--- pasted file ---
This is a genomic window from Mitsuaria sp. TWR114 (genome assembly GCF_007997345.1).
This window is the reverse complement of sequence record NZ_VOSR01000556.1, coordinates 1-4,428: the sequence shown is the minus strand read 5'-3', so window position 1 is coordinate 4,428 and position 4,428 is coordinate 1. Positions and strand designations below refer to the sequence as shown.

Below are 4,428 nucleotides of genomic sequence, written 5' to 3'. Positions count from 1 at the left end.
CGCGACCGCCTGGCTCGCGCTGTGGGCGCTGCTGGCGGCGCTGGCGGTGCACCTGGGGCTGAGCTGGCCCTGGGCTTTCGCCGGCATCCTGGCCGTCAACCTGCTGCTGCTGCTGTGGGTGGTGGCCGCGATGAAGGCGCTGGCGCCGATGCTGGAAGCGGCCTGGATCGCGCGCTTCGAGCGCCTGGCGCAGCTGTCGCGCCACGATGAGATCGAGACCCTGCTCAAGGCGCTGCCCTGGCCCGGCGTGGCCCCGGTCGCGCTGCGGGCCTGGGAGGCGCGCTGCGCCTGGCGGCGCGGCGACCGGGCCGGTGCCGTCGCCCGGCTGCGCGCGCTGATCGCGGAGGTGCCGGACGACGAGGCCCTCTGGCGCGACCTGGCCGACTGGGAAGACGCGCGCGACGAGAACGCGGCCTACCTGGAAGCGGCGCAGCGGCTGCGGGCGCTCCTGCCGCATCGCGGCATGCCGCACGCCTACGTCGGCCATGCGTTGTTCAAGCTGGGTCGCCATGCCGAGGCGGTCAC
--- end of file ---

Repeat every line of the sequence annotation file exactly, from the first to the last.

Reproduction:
This is a genomic window from Mitsuaria sp. TWR114 (genome assembly GCF_007997345.1).
This window is the reverse complement of sequence record NZ_VOSR01000556.1, coordinates 1-4,428: the sequence shown is the minus strand read 5'-3', so window position 1 is coordinate 4,428 and position 4,428 is coordinate 1. Positions and strand designations below refer to the sequence as shown.

Below are 4,428 nucleotides of genomic sequence, written 5' to 3'. Positions count from 1 at the left end.
CGCGACCGCCTGGCTCGCGCTGTGGGCGCTGCTGGCGGCGCTGGCGGTGCACCTGGGGCTGAGCTGGCCCTGGGCTTTCGCCGGCATCCTGGCCGTCAACCTGCTGCTGCTGCTGTGGGTGGTGGCCGCGATGAAGGCGCTGGCGCCGATGCTGGAAGCGGCCTGGATCGCGCGCTTCGAGCGCCTGGCGCAGCTGTCGCGCCACGATGAGATCGAGACCCTGCTCAAGGCGCTGCCCTGGCCCGGCGTGGCCCCGGTCGCGCTGCGGGCCTGGGAGGCGCGCTGCGCCTGGCGGCGCGGCGACCGGGCCGGTGCCGTCGCCCGGCTGCGCGCGCTGATCGCGGAGGTGCCGGACGACGAGGCCCTCTGGCGCGACCTGGCCGACTGGGAAGACGCGCGCGACGAGAACGCGGCCTACCTGGAAGCGGCGCAGCGGCTGCGGGCGCTCCTGCCGCATCGCGGCATGCCGCACGCCTACGTCGGCCATGCGTTGTTCAAGCTGGGTCGCCATGCCGAGGCGGTCAC